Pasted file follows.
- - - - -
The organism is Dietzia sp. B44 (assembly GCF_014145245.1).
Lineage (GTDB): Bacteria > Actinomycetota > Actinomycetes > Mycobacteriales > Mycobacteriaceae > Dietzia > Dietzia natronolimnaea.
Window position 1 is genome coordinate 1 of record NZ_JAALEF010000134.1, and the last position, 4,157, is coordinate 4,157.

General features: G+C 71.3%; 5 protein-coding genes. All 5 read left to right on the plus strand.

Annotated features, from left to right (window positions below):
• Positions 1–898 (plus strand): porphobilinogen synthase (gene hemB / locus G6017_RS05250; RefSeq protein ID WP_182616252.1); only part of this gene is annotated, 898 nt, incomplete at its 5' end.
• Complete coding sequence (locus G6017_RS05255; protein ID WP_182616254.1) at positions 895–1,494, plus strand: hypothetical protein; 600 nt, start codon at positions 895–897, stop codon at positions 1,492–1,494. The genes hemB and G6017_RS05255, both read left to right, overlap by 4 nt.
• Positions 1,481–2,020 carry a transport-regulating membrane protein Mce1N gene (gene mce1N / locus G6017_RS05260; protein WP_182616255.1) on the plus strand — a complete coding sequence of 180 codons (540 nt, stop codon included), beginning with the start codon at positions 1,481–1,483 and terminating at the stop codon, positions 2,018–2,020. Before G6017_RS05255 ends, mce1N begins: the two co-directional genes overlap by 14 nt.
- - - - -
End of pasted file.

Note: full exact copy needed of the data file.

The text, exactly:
The organism is Dietzia sp. B44 (assembly GCF_014145245.1).
Lineage (GTDB): Bacteria > Actinomycetota > Actinomycetes > Mycobacteriales > Mycobacteriaceae > Dietzia > Dietzia natronolimnaea.
Window position 1 is genome coordinate 1 of record NZ_JAALEF010000134.1, and the last position, 4,157, is coordinate 4,157.

General features: G+C 71.3%; 5 protein-coding genes. All 5 read left to right on the plus strand.

Annotated features, from left to right (window positions below):
• Positions 1–898 (plus strand): porphobilinogen synthase (gene hemB / locus G6017_RS05250; RefSeq protein ID WP_182616252.1); only part of this gene is annotated, 898 nt, incomplete at its 5' end.
• Complete coding sequence (locus G6017_RS05255; protein ID WP_182616254.1) at positions 895–1,494, plus strand: hypothetical protein; 600 nt, start codon at positions 895–897, stop codon at positions 1,492–1,494. The genes hemB and G6017_RS05255, both read left to right, overlap by 4 nt.
• Positions 1,481–2,020 carry a transport-regulating membrane protein Mce1N gene (gene mce1N / locus G6017_RS05260; protein WP_182616255.1) on the plus strand — a complete coding sequence of 180 codons (540 nt, stop codon included), beginning with the start codon at positions 1,481–1,483 and terminating at the stop codon, positions 2,018–2,020. Before G6017_RS05255 ends, mce1N begins: the two co-directional genes overlap by 14 nt.